Skip to main content
Best News Website or Mobile Service
WAN-IFRA Digital Media Awards Worldwide 2022
Best News Website or Mobile Service
Digital Media Awards Worldwide 2022
Hamburger Menu




AWARE ‘shocked, disappointed’ after Raeesah Khan admits to lying about sexual assault case

AWARE ‘shocked, disappointed’ after Raeesah Khan admits to lying about sexual assault case

Workers' Party MP Raeesah Khan on Nov 1, 2021 admitted in Parliament that she lied about accompanying a rape victim to a police station and withdrew allegations that police mishandled a sexual assault case.

SINGAPORE: The Association of Women for Action and Research (AWARE) said it was “shocked and disappointed” after Member of Parliament Raeesah Khan (WP-Sengkang) admitted to lying in Parliament about a rape case she alleged had been mishandled by the police. 

“While we believe that her intentions - to raise the need for more sensitive first response from officials handling sexual violence cases - were sound, we are disappointed that Ms Khan lied about the details of this situation,” AWARE said in a Facebook post, shortly after Ms Khan’s admission in Parliament on Monday (Nov 1).  

“Such behaviour only sets back advocacy around sexual violence in Singapore,” AWARE added. 

Ms Khan first mentioned the case on Aug 3 during the Workers' Party's motion on empowering women.

She said she had accompanied a 25-year-old woman to make a police report three years ago, and that the victim had come out crying because a police officer allegedly made comments about her dressing and her drinking. 

In Parliament on Monday, Ms Khan admitted that she was "not present with the survivor in the police station as I described". 

Ms Khan said the anecdote was shared in a support group for survivors of sexual assault, of which Ms Khan was a part of. Ms Khan said she attended the support group as she had been sexually assaulted when she was an 18-year-old studying abroad.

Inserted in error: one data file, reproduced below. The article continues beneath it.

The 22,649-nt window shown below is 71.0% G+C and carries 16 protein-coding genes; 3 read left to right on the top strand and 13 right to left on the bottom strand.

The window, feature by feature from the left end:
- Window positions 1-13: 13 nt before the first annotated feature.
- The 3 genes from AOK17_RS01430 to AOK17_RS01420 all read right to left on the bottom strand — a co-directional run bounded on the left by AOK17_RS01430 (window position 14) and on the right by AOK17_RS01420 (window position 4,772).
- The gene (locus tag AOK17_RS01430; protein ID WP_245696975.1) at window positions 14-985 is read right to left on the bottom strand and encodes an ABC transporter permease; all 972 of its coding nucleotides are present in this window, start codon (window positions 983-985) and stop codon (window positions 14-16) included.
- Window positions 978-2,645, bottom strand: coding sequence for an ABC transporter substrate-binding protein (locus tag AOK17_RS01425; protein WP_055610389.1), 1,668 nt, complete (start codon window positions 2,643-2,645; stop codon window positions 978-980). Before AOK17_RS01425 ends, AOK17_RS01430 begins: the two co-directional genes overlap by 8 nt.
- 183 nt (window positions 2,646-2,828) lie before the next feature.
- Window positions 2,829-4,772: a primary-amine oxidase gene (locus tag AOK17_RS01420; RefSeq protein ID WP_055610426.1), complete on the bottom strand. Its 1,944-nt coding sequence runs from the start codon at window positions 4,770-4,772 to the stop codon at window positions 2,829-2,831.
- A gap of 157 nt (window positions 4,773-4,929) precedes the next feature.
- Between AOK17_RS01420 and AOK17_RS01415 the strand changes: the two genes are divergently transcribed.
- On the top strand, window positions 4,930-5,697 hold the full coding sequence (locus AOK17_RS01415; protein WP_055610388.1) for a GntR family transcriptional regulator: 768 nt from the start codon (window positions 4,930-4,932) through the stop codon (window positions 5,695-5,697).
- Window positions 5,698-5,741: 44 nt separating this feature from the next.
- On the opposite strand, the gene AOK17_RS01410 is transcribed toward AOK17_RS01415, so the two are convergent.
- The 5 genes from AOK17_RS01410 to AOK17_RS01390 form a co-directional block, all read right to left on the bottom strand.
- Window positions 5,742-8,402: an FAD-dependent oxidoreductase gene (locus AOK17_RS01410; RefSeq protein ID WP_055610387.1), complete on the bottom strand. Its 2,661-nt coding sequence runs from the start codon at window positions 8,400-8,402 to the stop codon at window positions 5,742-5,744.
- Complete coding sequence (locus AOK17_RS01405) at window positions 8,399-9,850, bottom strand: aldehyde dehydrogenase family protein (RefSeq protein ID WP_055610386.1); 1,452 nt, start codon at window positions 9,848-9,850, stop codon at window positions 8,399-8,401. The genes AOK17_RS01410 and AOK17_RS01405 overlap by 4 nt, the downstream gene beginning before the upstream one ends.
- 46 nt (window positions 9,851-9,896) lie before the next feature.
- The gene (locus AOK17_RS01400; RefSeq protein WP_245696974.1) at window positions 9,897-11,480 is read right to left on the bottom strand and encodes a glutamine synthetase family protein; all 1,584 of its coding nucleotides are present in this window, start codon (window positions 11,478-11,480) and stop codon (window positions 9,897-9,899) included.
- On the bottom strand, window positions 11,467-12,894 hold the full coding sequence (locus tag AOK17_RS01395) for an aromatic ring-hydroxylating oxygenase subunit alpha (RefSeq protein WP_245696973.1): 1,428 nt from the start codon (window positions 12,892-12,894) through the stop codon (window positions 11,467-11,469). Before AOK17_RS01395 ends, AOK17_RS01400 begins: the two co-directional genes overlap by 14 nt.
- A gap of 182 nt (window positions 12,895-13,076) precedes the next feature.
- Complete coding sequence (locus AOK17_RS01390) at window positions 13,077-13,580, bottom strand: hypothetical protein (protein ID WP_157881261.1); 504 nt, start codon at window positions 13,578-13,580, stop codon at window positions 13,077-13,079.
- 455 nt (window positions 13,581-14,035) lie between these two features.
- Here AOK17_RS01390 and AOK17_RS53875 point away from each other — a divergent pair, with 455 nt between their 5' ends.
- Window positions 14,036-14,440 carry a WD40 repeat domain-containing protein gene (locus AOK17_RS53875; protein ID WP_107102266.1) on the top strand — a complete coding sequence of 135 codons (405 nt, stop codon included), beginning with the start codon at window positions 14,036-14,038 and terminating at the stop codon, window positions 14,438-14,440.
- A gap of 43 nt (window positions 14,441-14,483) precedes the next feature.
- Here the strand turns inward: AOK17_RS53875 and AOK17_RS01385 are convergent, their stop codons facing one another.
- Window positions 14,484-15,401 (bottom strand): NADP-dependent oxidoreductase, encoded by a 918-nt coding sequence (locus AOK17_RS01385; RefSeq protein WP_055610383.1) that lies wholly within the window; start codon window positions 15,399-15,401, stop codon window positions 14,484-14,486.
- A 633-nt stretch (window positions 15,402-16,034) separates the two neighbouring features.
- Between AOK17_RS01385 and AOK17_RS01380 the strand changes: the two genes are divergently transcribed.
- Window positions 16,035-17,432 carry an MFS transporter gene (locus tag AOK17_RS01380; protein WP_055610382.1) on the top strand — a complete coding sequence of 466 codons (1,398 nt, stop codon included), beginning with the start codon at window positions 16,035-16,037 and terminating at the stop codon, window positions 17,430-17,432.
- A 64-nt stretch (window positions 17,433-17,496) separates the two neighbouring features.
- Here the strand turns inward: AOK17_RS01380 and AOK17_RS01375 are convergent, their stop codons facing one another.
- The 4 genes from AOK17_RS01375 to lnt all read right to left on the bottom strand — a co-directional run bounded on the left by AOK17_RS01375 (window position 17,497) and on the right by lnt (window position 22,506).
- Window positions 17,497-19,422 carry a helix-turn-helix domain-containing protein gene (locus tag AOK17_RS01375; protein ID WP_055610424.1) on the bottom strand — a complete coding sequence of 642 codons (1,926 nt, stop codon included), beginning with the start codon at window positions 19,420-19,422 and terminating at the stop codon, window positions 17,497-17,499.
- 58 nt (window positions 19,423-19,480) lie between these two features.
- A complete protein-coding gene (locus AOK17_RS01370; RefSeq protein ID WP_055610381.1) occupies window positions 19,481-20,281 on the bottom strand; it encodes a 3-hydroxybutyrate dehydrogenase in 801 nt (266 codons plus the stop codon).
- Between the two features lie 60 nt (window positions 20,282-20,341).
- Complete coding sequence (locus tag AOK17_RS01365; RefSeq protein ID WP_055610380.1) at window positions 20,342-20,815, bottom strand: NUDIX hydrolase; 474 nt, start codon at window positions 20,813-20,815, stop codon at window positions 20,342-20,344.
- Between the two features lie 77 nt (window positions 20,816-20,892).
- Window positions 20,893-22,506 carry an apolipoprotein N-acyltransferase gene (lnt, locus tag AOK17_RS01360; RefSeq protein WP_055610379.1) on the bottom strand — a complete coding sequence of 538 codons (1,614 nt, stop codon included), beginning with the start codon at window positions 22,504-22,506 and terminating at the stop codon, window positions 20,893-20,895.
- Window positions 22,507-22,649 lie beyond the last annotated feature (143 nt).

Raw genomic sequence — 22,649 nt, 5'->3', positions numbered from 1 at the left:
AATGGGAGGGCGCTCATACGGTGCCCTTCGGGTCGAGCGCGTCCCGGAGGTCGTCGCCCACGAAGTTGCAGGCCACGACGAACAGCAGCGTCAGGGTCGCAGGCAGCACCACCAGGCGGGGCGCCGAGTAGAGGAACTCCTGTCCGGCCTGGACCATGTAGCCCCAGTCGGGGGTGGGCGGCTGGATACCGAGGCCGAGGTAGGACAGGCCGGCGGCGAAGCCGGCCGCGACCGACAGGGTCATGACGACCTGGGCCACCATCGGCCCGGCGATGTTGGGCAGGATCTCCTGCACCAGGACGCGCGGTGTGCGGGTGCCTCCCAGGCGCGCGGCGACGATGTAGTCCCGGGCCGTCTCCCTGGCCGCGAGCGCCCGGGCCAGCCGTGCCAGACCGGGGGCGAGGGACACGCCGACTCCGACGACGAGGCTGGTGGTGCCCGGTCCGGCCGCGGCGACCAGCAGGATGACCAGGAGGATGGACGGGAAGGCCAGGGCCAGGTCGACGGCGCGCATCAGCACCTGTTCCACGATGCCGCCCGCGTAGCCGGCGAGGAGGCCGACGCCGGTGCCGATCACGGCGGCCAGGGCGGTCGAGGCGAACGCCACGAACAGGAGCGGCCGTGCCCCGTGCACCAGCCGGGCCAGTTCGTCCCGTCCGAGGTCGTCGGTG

She also apologised to the rape victim for using her anecdote without consent.


AWARE said Ms Khan's decision to share the anecdote of the support group participant without seeking permission was not "survivor-centric".

“As she herself admitted, she should have known better,” AWARE said. 

The organisation also said it was “imperative” to respect the confidentiality of a survivor of sexual assault, “and the measure of control that such confidentiality affords them”. 

“Survivors are unlikely to talk about the trauma they experience unless they feel they can do so safely, without their privacy being violated,” AWARE said, adding that support groups have “rules of confidentiality” for this reason. Ms Khan’s behaviour also “plays into the persistent myth that women frequently lie about assault”, said AWARE. 

"According to MHA (Ministry of Home Affairs), only 4 per cent of sexual assault reports are found to be false; on the other hand, the majority of survivors don’t file police reports," said AWARE.

“Unfortunately, high-profile instances of untrue stories can disproportionately colour the way society views other testimonies from women,” it added. 

The organisation said that it hoped the incident “does not undermine the original matter that Ms Khan was trying to address”, which was the need to deal with sexual assault more sensitively and effectively. 

“This is an important societal issue that we hope will continue to be discussed and debated in Parliament,” AWARE said. 

The organisation also expressed sympathy for Ms Khan, saying it can be “immensely difficult and traumatic to identify yourself as a victim-survivor of sexual assault, particularly in the public eye”. 

Source: CNA


Also worth reading